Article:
When people are reluctant to accept science, or recommendations based on science, my curiosity comes alive. When that person is a twenty years-long friend, I’m even more curious. Matt* is my late husband’s best friend and we talk a lot about topics typically off the table: religion, politics and covid vaccination.
It turns out, seven months into vaccine availability for his risk group, Matt is still not vaccinated. I was vaccinated at my first opportunity. Our chats about covid vaccines have ramped up as his deadline of workplace mandated vaccination looms.
Since I knew these would be ongoing conversations and not just a one-time thing, I wanted to think more about Matt’s background to see if there might be some clues to his perspective. If I were to profile Matt, I’d note that he was raised as an evangelical Christian but no longer practices; graduated college; is a politically moderate gay man; he doesn’t sleep well so has time on his hands; he consumes podcasts, alternative channels and mainstream news more than most people I know; he fact checks sources when he has time; he’s considered going into local politics to be a changemaker; he’s held numerous jobs including realtor, ELL instructor in Taiwan, maintenance supervisor, painter and beer guy at the stadiums.
At first I was just overwhelmed with how much Matt was reading and sharing with me regarding his vaccine hesitancy. Mostly I just listened to him and then started watching and reading the information he referenced. One afternoon at Cowen Park, after our 5th or 6th impromptu talk on covid vaccines, I had this “Dolby sound” moment where things just coalesced.
Matt doesn’t trust the pharmaceutical industry. But he never said this directly.
Matt thinks his immune system is capable and doesn’t need priming by a vaccine. But he never said this directly.
According to Dr. Amitabha “Guppy” Gupta, one of Fred Hutch’s philanthropy scientific content analysts, people form mental anchors, or deeply-tethered ways of thinking, about things. In Matt’s case, his main anchor is distrust of the pharmaceutical industry. One of his secondary anchors is the belief that his body’s immune response outperforms influences from pharmaceuticals.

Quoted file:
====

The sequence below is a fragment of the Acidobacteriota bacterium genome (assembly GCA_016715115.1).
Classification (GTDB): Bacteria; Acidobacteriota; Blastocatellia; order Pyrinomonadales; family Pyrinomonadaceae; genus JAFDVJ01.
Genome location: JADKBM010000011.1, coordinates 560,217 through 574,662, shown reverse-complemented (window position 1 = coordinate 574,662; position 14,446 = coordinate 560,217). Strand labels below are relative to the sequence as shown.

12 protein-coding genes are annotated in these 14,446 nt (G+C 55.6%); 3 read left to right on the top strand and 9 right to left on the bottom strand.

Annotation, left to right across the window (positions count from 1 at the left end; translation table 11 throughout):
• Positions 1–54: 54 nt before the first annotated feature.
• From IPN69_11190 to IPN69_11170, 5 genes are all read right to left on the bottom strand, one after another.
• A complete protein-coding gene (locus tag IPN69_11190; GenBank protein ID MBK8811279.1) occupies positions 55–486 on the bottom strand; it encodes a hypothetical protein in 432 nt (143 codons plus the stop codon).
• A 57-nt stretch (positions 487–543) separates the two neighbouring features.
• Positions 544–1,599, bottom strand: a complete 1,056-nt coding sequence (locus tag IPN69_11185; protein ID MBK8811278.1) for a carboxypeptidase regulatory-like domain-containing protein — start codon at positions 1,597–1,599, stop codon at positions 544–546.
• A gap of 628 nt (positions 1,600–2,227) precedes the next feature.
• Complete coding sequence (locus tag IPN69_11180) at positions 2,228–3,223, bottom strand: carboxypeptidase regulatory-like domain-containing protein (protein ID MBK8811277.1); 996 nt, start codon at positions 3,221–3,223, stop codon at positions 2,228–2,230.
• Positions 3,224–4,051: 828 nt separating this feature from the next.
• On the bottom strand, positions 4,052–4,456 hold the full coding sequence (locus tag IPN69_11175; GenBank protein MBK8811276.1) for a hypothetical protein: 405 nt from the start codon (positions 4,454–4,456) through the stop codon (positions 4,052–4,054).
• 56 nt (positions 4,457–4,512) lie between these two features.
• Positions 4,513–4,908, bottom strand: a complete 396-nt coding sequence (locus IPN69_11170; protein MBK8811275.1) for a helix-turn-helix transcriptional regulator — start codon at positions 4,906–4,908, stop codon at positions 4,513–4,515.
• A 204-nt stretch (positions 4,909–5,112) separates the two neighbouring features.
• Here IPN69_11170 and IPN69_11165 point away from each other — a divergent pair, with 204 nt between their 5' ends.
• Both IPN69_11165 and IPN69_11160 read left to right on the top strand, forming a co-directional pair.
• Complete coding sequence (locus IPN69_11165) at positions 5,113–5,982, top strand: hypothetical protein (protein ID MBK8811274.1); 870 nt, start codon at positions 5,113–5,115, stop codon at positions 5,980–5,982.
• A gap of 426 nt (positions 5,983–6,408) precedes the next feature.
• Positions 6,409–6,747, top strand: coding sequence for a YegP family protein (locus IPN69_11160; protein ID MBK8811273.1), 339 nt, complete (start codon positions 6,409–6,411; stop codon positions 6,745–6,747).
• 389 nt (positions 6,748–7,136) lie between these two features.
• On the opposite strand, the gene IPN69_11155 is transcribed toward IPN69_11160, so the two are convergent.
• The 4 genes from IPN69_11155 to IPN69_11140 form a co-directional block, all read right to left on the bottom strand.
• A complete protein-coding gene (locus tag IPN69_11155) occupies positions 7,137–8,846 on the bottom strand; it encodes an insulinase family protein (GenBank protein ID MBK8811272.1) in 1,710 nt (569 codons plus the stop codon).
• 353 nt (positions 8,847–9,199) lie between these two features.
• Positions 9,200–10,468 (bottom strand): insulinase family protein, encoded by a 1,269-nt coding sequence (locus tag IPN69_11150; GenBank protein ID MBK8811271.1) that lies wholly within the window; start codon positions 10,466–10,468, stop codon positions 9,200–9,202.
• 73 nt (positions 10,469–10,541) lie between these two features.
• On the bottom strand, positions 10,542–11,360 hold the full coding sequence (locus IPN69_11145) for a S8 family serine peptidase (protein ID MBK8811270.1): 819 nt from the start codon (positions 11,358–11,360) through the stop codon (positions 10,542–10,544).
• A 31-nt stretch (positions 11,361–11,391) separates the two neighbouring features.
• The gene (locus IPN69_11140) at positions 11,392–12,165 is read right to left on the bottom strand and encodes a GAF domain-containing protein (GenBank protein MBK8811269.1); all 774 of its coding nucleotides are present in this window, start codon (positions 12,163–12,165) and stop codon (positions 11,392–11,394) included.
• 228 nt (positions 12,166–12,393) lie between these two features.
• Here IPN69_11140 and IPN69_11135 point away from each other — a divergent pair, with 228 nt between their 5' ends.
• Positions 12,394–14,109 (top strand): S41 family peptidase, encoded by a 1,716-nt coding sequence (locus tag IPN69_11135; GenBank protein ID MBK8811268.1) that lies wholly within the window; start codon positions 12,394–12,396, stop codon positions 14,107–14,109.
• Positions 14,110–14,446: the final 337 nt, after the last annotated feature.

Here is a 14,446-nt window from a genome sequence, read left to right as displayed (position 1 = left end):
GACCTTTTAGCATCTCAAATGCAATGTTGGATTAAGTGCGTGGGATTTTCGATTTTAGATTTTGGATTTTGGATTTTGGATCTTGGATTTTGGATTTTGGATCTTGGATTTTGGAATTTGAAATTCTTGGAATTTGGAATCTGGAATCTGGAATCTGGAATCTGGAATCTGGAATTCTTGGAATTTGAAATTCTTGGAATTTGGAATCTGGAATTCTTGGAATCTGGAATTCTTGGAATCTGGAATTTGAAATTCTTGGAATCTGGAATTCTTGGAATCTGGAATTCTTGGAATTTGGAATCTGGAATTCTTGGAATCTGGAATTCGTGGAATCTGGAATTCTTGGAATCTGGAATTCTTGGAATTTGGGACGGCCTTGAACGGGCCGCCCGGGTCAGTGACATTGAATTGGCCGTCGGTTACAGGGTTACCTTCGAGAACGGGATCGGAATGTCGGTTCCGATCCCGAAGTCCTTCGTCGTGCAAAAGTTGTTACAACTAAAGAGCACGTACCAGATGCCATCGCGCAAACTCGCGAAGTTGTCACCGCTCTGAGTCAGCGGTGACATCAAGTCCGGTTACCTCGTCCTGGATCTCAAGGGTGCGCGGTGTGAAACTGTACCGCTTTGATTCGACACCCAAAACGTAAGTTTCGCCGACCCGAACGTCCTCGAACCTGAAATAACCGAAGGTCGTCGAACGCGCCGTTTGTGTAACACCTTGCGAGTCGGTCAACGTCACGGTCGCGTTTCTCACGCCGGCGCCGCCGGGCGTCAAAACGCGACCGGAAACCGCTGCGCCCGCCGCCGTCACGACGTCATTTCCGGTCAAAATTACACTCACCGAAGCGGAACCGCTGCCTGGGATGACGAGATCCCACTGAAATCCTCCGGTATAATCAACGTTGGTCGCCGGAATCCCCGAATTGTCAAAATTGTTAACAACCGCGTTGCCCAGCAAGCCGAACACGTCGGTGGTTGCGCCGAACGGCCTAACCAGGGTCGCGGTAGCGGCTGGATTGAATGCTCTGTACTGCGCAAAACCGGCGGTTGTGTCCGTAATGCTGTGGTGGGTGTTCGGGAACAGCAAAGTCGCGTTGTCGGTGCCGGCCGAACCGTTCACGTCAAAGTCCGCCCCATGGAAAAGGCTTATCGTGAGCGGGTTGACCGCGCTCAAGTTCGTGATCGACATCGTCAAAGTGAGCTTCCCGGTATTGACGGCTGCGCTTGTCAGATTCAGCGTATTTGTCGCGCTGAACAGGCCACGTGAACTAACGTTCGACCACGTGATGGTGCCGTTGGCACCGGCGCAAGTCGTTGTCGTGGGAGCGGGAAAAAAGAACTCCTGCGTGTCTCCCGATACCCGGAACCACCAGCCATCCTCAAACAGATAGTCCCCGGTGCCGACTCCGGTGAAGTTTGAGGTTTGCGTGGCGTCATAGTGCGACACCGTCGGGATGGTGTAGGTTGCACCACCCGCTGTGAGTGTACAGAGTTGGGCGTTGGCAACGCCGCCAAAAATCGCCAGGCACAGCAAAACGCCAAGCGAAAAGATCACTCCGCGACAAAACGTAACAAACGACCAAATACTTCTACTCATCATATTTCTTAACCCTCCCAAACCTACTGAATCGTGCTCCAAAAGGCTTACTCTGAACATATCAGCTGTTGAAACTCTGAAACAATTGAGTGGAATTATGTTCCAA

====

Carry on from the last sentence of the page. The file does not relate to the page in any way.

Once I recognized Matt’s anchors (after hours of listening and hours of watching his YouTube suggestions), I realized that all along he sought and presented tons of data to back up his deeply-tethered beliefs. The way Matt seeks data is a kind of confirmation bias, or “myside bias.” Probably unknowingly, Matt seeks information that supports his anchors. Most of us do! To be fair he does sometimes receive information counter to these anchors, especially when I openly disagree with conclusions/experts/data that we’ve discussed.
So I summarized back to Matt: “Tell me if I’m wrong, but it sounds to me like you don’t trust the pharmaceutical companies and you’re worried that the vaccine will mess with your immune system.”
Matt actually looked peaceful. I think just being understood and feeling respected made a big difference for him. Don’t get me wrong. Matt didn’t run out and get the jab because of our talks. But our friendship grew deeper and I feel we can talk about this anytime with mutual respect.
During NWABR’s recent Communication Workshop I was asked how to overcome negative feelings towards people with whom we strongly disagree. Remember that not everyone is a good candidate for a feisty conversation. Discern when to engage and when to let things go. If you let it go, release the conversation with uber-politeness. For example, “I know you’ve put a lot of thought into this. I admire your passion.” If you decide to engage, it’s important to remember that in these dichotomous situations your best bet is to surprise your person with a willingness to compassionately listen to their perspective; this is not about winning an argument. Secondly, see your person as a human being. As someone’s child. When I do this I see my person with love and respect along with a desire to care and lift them up. Remember that their view on covid vaccines isn’t what defines them or their character.
Walking with someone as you disagree with them is not easy, but from personal experience I highly recommend the journey. Best wishes on yours.
*I’ve shared these stories with Matt’s permission.
Jen Wroblewski, MPH, is Public Engagement Manager at Northwest Association for Biomedical Research (NWABR). She co-founded Seattle’s Science on Tap and is a public science communication advocate. Jen welcomes your thoughts and questions on this article: email@example.com.